5. Social and community integration. Part of the Housing First strategy is to help people become socially integrated into their community and this requires socially supportive engagement and the opportunity to participate in meaningful activities. If people are housed and become or remain socially isolated, the stability of their housing may be undermined.

Canadian initiatives for the program are spread out throughout the country and are rapidly growing. Despite regional variations, all Housing First programs should be seen to comply with the core values of the program.

I understand that some may be initially skeptical about whether poor and marginalized individuals would be able to live independently without help but it’s important to realize that the principle of Housing First falls in line with the right to housing as embodied in ICESCR and ratified by our government. An essential part of implementing the program includes disseminating knowledge about it which may include myth-busting. Especially in regards to reports of failures, stereotypes about the ability of those needing help to remain in secure housing and some forms of NIMBYism. It’s helpful to assert that Housing First works.

But it doesn’t end at the provision of housing- establishing steady housing seems to be in line with harm reduction philosophies. The provision of services through staff and partnerships provide the rehabilitation and integration part of the program. Team interventions are the essential part of most programs which progress the ‘treatment’ stage of Housing First by way of either Assertive Community Treatment (ACT), which consists of multidisciplinary support teams accessible to individuals, or Intensive Case Management, which takes a case management approach to developing integration plan. As described in RainCity Housing’s newsletter, they’ve been active in establishing ACTs team which has positively influenced the lives of many of their clients. Wes, a participant in the program asserted that it brought him “out of despair” and was elemental in providing him with the tools to secure an occupation and give him the confidence speak out at public conferences about Housing First.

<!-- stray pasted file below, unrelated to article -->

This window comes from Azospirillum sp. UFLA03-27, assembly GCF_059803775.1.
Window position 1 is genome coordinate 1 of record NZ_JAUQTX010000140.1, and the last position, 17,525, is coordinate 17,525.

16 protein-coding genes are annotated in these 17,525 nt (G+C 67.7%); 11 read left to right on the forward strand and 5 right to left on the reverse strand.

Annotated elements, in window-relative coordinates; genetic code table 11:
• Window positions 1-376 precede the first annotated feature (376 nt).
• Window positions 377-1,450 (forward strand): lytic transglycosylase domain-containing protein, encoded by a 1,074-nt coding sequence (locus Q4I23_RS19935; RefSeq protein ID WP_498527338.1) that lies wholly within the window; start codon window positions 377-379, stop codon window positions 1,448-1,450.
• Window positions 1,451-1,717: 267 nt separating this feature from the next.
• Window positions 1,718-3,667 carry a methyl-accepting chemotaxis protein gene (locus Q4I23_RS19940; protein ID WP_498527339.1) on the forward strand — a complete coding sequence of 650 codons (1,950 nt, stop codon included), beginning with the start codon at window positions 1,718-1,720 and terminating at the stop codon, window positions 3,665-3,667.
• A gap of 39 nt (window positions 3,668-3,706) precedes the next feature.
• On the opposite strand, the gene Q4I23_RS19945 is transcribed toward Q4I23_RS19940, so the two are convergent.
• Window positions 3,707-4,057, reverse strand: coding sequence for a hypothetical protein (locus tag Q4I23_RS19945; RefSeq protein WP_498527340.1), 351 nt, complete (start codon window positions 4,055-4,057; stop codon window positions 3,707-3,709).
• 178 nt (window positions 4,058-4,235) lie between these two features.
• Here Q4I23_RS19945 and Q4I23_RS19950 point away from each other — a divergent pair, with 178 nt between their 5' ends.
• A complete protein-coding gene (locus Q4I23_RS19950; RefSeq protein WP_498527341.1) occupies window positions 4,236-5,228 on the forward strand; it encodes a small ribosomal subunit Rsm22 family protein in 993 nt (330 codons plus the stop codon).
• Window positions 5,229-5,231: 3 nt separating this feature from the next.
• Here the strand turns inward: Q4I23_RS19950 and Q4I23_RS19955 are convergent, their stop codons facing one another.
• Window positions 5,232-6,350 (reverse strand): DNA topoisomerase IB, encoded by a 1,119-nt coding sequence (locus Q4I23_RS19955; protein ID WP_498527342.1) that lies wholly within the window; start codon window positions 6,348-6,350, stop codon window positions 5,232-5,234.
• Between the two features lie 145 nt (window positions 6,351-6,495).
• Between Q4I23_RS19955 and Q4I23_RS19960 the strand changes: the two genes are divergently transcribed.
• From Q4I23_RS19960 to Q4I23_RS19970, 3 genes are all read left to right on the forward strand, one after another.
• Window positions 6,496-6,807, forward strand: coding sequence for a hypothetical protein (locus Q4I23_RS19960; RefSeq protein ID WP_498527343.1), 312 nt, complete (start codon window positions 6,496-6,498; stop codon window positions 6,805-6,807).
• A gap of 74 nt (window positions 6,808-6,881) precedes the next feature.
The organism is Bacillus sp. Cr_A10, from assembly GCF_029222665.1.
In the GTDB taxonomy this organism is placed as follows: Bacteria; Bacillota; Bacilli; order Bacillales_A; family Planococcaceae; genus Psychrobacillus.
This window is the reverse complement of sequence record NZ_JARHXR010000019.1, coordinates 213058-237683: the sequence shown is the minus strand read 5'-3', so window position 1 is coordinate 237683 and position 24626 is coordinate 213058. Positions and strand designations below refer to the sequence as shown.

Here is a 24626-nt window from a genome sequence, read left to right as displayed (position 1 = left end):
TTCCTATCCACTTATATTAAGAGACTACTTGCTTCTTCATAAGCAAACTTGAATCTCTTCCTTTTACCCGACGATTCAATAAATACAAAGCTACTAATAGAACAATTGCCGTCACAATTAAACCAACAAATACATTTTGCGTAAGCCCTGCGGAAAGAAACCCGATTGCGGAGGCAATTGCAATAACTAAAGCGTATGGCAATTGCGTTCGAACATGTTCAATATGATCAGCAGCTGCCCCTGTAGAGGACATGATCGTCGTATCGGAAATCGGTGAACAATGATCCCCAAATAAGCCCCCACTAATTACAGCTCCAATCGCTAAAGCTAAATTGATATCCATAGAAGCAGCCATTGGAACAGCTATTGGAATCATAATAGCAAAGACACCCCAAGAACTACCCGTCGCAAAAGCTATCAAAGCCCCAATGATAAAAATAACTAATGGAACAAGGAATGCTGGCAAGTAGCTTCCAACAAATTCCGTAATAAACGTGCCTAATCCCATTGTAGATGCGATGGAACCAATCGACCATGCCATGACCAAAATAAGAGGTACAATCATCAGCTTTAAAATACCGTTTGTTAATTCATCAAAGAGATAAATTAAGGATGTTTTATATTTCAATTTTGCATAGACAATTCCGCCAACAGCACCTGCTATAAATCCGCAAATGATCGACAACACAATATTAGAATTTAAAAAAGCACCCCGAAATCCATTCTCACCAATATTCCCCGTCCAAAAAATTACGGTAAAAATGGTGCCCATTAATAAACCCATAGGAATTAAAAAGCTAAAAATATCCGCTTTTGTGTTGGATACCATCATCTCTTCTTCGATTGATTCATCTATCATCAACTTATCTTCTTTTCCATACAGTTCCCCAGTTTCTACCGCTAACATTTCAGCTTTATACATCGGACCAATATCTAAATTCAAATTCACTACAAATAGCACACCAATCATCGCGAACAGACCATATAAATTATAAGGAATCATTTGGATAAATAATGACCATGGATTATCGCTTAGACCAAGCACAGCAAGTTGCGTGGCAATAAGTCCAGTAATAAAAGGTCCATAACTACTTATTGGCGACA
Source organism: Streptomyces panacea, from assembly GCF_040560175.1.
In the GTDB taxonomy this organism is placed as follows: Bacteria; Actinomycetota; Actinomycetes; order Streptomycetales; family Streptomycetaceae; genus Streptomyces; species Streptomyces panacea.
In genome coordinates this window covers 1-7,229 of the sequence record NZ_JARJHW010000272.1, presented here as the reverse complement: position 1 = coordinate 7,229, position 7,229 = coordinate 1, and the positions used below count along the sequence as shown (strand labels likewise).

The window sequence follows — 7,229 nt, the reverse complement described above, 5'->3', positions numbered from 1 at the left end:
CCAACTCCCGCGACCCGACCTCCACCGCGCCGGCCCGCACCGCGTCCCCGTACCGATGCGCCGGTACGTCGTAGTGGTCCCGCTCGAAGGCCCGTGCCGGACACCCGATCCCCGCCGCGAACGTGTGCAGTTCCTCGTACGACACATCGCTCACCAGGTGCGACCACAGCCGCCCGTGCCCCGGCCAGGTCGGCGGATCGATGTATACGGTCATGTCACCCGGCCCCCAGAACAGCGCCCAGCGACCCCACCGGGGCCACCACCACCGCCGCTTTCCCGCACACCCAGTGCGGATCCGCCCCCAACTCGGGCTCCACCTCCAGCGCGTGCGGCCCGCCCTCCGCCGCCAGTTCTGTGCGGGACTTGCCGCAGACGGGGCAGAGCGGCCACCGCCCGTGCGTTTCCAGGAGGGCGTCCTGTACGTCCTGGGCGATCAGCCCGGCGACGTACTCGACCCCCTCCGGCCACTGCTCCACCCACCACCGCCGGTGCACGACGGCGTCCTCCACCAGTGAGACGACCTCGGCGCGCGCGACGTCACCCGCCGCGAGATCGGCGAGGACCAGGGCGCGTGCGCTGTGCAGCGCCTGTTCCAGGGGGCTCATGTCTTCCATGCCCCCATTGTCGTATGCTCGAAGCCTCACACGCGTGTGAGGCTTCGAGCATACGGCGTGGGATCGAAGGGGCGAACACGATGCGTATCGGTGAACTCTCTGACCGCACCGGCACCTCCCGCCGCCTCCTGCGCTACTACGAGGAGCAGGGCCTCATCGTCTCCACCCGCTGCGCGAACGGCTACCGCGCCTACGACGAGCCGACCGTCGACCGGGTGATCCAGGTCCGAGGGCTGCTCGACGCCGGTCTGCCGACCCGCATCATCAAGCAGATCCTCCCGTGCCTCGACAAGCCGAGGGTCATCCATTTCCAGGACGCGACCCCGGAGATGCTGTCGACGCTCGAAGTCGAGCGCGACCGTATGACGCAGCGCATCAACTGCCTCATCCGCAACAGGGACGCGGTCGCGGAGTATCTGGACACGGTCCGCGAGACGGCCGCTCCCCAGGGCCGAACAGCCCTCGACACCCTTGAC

Of course, the most troublesome part of the program seems to be lack of affordable housing. Housing First proponents insist that consumer choice cannot be sacrificed, yet, how are we supposed to offer affordable housing when the prices of property in cities such as Vancouver are soaring. While Vancouver has attempted to implement the program within the city (with much success as seen at The Vivian), the report doesn’t deny that this will be challenging for future programs especially due to the initial costs. Of course, in terms of scattered housing, landlords can be brought on to the table with incentives such as guaranteed rent and damage coverage but it doesn’t help the problem at large. Learning about Housing First has encouraged me to view the current housing condition in Vancouver as positively disabling. While rental supplements can help some individuals, there’s no doubt that changes need to be made in the way housing is distributed among the city in order to make the most out of Housing First.

The Downtown Community and Drug Treatment Courts

The reason this blog has been blessed with the privilege of sustaining two posts in their entirety within a week is because I’m extremely enthusiastic about having the marvelous opportunity to visit the Provincial Court of British Columbia and Downtown Community Court with some fellow volunteers and staff of the John Howard Society of British Columbia. I arrived early in the morning which allowed me to spend some time loitering around Gastown (which I haven’t seen since Christmas)- it’s my favourite part of Vancouver, I had to mention it. I arrived at the courthouse and an introduction was provided by a representative of the Justice Education Society who gave us a quick rundown of the criminal justice system in the province (echoes of my criminology days) and the different types of cases heard in the provincial court, community court and drug treatment court respectively. The Downtown Community Court